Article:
The first show for the Branford Marsalis Quartet will be Friday night in the coastal town of Jacmel. The second show will be Saturday in Port-au-Prince at a concert venue that was once a sugarcane plantation.
“It’s really cool to be here,” Marsalis, 52, said by telephone from an oceanfront hotel in Jacmel. “The people are beautiful to me.”
The annual festival, now in its seventh year, runs from Friday through Jan. 26. More than two dozen jazz musicians are coming from Mexico, Brazil, Spain, Cameroon and elsewhere.
Marsalis‘ trip was organized by the U.S. Embassy.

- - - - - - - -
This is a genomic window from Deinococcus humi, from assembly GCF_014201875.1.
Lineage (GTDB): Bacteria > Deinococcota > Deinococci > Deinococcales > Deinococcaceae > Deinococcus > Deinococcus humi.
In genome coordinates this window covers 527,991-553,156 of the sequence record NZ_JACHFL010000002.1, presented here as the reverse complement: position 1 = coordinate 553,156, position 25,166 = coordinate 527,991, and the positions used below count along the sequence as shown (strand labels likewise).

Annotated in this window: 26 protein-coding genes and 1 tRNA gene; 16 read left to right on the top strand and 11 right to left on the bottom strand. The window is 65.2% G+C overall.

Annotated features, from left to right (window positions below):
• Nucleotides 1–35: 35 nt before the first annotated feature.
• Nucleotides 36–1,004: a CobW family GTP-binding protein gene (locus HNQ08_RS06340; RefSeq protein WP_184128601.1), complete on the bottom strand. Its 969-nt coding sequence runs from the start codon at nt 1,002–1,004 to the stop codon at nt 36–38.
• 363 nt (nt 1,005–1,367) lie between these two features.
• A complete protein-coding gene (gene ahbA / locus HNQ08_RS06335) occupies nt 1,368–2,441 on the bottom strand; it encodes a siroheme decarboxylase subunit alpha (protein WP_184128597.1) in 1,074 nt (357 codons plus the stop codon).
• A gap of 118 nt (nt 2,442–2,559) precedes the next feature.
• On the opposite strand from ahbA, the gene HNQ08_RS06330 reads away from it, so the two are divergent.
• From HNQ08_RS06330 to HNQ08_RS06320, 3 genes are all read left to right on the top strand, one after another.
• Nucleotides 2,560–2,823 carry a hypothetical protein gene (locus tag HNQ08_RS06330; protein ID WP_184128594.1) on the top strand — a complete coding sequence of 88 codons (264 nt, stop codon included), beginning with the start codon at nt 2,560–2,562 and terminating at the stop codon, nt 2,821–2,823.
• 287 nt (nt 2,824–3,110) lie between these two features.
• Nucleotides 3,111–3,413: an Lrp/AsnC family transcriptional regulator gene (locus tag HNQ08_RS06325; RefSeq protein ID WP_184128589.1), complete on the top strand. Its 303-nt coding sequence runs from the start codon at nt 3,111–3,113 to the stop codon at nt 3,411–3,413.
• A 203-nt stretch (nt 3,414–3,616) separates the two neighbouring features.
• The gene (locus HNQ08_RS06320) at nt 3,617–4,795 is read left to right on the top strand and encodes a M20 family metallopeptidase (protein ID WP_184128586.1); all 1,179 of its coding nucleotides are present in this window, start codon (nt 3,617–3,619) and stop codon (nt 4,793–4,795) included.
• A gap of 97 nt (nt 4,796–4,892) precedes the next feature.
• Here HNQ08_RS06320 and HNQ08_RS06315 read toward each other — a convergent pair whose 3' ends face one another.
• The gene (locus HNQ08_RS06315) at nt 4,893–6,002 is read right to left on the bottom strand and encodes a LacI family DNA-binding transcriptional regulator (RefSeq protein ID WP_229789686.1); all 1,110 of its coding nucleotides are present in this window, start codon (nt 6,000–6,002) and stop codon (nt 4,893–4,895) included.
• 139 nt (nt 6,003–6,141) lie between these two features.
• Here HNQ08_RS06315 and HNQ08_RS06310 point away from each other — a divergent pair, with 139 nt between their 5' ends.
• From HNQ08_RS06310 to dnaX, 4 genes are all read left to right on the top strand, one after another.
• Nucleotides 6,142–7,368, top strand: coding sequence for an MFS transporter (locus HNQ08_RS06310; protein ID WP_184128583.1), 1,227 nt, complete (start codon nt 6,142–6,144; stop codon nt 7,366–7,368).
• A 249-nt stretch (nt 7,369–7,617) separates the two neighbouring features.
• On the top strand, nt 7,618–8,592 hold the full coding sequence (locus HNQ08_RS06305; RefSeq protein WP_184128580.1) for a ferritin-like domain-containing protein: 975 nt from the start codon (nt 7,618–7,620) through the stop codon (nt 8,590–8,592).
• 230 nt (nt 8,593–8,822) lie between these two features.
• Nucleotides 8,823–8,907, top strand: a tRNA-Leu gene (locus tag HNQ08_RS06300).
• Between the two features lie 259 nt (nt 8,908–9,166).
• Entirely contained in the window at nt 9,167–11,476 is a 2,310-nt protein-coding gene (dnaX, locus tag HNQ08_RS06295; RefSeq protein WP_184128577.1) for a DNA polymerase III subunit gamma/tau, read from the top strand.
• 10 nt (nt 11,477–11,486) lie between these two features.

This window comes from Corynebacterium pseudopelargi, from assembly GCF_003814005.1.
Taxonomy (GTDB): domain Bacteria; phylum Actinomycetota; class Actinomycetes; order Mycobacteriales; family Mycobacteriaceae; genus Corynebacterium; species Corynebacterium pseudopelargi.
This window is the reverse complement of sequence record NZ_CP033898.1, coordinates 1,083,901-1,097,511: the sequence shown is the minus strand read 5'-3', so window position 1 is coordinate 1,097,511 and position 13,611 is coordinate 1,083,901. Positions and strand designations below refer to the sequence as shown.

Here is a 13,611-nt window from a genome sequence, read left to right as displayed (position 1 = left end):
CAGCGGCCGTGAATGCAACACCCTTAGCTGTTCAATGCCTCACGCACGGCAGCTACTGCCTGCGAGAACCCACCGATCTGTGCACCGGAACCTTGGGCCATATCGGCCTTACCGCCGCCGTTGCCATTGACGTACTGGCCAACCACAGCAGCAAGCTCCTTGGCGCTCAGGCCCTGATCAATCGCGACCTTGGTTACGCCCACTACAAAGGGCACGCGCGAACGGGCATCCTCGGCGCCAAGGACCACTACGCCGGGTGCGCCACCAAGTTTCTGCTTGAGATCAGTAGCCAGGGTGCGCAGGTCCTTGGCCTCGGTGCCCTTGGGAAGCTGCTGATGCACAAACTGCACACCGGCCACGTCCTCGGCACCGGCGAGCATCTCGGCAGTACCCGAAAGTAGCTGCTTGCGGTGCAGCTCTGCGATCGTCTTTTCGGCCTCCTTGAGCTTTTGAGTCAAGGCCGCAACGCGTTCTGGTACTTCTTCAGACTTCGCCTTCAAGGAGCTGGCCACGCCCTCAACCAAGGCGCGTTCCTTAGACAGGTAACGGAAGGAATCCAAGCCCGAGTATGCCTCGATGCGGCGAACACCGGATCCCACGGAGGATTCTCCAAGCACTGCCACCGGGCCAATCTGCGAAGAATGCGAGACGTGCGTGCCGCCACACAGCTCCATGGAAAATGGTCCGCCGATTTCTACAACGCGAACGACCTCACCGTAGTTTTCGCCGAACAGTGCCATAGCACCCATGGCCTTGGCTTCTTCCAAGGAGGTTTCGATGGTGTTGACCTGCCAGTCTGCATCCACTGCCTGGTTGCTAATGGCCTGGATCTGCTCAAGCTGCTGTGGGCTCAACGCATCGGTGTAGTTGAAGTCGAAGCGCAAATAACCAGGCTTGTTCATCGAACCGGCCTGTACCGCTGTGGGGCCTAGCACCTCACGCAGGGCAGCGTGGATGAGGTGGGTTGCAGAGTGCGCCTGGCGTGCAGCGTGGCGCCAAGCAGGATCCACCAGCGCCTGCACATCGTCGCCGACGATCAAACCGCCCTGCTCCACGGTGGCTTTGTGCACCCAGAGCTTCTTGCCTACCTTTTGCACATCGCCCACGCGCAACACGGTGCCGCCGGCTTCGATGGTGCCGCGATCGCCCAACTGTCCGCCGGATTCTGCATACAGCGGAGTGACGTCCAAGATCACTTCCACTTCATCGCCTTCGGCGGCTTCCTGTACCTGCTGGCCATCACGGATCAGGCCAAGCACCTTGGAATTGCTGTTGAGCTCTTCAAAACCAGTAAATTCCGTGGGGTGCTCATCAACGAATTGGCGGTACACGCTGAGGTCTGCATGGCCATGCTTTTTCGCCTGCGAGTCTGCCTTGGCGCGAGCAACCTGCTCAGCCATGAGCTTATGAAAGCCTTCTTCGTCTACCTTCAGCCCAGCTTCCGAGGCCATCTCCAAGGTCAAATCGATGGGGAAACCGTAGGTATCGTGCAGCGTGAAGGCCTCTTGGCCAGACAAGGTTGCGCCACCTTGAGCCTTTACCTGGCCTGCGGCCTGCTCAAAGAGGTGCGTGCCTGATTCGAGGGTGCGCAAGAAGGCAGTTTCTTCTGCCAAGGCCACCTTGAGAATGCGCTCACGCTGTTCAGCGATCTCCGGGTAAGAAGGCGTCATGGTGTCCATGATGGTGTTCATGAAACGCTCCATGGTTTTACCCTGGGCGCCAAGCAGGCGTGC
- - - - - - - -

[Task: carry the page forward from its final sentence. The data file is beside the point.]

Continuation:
He was supposed to perform in Haiti two years ago but several days of rioting over a contested election scuttled those plans. The festival, however, went on a month later.
The festival seeks to promote jazz in Haiti, increase understanding between the Haitian and American cultures, and encourage tourism.
Haitian President Michel Martelly is seeking to attract tourists and outside investors to boost the economy, but such efforts could prove a hard sell. The United States last month sharpened its travel warning to Haiti, citing kidnappings, crime, cholera and a tattered infrastructure. Canada followed with a similar advisory.
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